But it’s important that decisions about data involve the people and communities that might be affected. For example, does the work demonstrate community consent?  Does it demonstrate learning governance? Access to the right data can help us to tackle important challenges, and it’s equally important that this data is available in ways that don’t cause harm to people or communities. One possible tool for trusted sharing of data is through data institutions: these are organisations whose purpose involves stewarding data on behalf of others, often towards public, educational or charitable aims. This is a new programme area for the ODI, where our research is showing that data institutions can help empower individuals and communities.

So we’d like to see a national data strategy that recognises the importance of data institutions as focal points for collaboration across a community, and a commitment to supporting their practical implementation. 

Lessons from pandemic response: engagement for transparency and trust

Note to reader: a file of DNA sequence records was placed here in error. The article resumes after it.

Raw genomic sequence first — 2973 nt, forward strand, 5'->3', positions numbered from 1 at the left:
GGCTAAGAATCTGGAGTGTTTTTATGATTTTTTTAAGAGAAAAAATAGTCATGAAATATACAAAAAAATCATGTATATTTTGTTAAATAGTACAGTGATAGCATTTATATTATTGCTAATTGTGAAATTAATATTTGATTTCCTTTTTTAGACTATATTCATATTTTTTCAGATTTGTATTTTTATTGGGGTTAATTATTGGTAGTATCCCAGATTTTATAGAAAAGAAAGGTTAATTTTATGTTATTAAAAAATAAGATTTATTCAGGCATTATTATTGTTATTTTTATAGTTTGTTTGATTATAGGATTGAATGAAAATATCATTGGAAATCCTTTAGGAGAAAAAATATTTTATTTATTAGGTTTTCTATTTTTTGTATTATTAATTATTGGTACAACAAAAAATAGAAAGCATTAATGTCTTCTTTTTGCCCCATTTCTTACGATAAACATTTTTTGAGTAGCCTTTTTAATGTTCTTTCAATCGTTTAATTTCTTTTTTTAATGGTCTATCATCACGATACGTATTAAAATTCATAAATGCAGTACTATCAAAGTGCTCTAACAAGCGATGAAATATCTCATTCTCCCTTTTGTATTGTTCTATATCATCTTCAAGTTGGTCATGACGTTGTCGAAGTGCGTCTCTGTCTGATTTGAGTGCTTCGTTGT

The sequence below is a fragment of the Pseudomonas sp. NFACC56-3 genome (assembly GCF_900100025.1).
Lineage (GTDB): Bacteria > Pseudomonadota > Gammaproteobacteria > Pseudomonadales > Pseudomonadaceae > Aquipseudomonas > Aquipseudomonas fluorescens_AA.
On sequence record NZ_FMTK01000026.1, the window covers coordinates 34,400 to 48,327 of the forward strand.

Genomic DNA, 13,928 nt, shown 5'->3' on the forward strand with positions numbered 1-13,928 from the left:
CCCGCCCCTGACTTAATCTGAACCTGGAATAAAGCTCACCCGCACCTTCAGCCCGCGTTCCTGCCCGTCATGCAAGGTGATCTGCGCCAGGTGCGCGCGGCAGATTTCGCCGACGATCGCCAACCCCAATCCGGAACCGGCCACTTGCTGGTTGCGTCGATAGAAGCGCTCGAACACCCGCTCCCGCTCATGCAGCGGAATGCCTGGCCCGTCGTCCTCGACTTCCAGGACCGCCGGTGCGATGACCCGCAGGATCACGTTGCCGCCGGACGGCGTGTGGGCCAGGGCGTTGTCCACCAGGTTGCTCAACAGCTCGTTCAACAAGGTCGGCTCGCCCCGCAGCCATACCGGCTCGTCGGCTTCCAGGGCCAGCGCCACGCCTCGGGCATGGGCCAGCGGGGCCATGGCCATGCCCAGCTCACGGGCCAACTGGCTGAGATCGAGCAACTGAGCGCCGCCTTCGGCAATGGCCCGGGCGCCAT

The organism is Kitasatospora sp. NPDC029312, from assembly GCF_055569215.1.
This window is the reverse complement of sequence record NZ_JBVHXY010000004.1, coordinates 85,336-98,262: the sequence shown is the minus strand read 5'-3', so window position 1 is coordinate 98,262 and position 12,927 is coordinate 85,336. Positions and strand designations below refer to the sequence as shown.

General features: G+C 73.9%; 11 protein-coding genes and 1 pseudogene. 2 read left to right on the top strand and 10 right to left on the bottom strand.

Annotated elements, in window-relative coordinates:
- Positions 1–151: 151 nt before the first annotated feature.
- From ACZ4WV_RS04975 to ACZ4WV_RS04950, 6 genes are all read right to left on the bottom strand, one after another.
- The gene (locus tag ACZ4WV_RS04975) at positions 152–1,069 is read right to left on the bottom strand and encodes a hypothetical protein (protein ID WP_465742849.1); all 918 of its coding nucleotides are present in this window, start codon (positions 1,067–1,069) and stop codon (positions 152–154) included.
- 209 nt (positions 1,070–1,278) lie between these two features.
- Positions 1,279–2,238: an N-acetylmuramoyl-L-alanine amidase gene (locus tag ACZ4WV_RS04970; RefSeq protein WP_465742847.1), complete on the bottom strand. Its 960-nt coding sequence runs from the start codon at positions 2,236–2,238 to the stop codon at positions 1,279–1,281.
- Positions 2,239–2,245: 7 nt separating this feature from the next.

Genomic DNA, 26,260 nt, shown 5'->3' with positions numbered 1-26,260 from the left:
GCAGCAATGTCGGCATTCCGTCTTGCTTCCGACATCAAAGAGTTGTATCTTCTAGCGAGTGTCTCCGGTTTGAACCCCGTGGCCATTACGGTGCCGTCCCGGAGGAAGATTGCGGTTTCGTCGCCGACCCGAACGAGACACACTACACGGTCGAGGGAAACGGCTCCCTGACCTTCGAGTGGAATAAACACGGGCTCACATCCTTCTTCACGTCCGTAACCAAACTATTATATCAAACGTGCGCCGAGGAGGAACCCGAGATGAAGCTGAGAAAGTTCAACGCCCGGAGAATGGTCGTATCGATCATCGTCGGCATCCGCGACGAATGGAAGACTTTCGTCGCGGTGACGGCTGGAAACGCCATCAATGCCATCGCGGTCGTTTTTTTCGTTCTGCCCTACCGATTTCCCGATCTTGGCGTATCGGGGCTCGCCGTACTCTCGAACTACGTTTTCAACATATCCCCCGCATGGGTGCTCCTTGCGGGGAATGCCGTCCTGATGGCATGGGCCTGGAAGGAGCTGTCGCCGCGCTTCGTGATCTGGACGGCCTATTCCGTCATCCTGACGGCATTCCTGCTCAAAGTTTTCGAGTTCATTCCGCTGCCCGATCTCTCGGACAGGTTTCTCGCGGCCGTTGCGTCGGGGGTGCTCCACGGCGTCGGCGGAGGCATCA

It’s also important that organisations and communities collaborate on how data is collected and used, and how the outcomes of data analysis are communicated. For example, when a government shares its forecasts and modelling about different aspects of the pandemic, this makes it possible for anyone to explore or adapt the work – potentially helping to identify errors, or identifying opportunities for improvement through innovation.  It can also help ensure that journalists, civil society organisations, public bodies, and the private sector can participate fully in a trusted data ecosystem around pandemic response.  At the ODI we’ve also been doing some new work on collaborative data maintenance – an approach for individuals, organisations and communities to work together on collecting and maintaining shared data assets in a way that improves trust and transparency in how that data is used, and that can also reduce the costs of collecting and stewarding the data, as well as improve its quality and usefulness.  Some of these are ideas that we explored in other blog posts in this national data strategy manifesto series on ethics and on innovation and on infrastructure.